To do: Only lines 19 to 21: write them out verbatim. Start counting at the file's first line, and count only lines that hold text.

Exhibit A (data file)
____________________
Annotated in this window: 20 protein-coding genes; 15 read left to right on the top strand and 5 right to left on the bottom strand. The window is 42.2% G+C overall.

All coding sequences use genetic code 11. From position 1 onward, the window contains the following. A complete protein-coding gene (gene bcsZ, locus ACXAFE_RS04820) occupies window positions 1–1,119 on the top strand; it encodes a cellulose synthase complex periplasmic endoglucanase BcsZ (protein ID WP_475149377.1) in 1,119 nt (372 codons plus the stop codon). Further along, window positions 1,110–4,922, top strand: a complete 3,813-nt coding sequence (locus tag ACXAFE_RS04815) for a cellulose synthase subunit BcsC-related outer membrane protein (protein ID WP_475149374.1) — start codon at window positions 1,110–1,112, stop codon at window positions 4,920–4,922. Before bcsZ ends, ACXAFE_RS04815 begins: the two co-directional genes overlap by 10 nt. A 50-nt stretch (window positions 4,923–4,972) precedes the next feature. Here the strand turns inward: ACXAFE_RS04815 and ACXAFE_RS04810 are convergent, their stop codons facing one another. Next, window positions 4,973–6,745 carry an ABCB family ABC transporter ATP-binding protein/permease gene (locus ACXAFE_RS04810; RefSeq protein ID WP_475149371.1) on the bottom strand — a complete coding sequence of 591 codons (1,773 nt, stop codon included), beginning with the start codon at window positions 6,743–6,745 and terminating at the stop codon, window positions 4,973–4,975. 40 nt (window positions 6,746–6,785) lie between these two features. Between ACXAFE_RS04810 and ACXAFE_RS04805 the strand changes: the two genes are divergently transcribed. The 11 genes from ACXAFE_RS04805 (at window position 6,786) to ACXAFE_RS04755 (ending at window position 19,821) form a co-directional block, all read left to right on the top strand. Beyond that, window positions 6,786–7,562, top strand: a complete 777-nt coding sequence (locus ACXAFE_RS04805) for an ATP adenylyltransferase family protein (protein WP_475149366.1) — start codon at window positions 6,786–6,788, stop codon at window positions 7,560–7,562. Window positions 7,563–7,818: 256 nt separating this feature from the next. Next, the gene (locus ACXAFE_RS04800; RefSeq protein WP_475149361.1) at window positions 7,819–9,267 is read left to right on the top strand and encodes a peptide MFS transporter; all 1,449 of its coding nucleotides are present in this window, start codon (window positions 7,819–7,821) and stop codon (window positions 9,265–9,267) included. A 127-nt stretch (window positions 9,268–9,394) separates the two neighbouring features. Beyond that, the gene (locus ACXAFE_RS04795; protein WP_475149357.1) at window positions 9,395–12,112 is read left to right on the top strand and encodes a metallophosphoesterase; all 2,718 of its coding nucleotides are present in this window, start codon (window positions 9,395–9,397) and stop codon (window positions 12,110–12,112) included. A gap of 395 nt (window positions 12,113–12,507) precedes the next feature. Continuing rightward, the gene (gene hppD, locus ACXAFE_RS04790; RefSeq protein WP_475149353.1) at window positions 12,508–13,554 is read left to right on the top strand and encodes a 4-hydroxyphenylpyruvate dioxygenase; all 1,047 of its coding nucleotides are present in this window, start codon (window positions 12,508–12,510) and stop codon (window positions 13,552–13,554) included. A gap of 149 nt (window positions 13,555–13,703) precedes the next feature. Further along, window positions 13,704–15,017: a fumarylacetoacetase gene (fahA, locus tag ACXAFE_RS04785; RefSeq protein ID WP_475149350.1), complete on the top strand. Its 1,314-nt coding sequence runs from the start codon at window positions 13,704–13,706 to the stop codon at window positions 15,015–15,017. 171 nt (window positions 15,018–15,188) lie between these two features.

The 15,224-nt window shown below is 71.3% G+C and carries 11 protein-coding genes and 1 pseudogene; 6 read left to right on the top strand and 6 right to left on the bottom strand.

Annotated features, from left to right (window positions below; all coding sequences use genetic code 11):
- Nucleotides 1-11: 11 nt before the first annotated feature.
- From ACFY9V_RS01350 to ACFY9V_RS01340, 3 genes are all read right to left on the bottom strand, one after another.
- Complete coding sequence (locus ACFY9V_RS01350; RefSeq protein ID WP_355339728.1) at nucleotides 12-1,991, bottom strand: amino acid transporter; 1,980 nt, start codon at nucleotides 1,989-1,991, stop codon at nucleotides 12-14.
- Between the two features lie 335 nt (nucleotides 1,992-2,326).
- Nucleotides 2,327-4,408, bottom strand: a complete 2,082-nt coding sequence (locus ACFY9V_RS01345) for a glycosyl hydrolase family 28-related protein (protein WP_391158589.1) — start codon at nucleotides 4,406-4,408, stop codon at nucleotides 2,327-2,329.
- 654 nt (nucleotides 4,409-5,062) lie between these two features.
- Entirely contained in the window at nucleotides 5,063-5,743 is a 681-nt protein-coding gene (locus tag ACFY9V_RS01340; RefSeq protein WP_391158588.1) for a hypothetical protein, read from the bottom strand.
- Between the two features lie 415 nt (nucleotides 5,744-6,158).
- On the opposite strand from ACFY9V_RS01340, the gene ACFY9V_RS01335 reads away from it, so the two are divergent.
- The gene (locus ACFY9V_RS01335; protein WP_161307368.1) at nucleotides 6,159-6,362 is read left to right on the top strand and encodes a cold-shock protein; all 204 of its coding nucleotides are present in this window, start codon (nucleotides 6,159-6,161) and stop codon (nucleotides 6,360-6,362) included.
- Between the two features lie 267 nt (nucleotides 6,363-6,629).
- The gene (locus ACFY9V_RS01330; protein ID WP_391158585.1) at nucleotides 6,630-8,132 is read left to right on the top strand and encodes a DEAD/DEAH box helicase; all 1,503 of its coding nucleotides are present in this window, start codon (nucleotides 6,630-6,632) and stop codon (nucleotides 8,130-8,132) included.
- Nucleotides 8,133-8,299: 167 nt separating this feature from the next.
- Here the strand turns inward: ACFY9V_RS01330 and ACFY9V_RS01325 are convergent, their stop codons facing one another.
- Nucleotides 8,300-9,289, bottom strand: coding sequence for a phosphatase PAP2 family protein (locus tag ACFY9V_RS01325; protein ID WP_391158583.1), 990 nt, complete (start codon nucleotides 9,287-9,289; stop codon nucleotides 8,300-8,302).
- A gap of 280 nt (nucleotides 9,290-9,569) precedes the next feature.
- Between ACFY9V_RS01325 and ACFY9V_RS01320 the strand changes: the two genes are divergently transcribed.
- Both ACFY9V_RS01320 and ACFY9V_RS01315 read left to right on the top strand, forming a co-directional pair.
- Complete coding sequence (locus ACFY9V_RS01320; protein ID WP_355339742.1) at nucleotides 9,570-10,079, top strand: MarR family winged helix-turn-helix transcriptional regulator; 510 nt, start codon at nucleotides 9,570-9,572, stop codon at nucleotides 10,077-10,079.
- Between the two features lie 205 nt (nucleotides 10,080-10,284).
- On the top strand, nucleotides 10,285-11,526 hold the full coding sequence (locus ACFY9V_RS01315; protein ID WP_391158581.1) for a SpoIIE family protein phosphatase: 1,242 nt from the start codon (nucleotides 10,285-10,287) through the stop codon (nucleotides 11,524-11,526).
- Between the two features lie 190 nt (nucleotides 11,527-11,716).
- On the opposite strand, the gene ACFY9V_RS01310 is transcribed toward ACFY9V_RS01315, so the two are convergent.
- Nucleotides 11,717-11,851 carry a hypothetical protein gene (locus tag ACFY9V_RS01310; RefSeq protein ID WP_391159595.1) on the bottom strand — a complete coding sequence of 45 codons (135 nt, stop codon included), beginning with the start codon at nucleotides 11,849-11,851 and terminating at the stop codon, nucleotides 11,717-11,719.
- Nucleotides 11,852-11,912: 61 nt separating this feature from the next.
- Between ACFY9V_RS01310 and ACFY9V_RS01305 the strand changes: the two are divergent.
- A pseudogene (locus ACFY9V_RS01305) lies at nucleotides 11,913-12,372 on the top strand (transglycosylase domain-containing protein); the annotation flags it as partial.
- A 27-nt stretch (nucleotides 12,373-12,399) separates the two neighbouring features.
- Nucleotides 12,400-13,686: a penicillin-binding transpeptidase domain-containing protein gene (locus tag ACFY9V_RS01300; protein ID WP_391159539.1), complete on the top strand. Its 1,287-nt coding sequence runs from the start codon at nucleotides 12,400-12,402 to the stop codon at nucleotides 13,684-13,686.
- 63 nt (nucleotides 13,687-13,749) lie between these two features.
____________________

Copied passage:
- Nucleotides 8,300-9,289, bottom strand: coding sequence for a phosphatase PAP2 family protein (locus tag ACFY9V_RS01325; protein ID WP_391158583.1), 990 nt, complete (start codon nucleotides 9,287-9,289; stop codon nucleotides 8,300-8,302).
- A gap of 280 nt (nucleotides 9,290-9,569) precedes the next feature.
- Between ACFY9V_RS01325 and ACFY9V_RS01320 the strand changes: the two genes are divergently transcribed.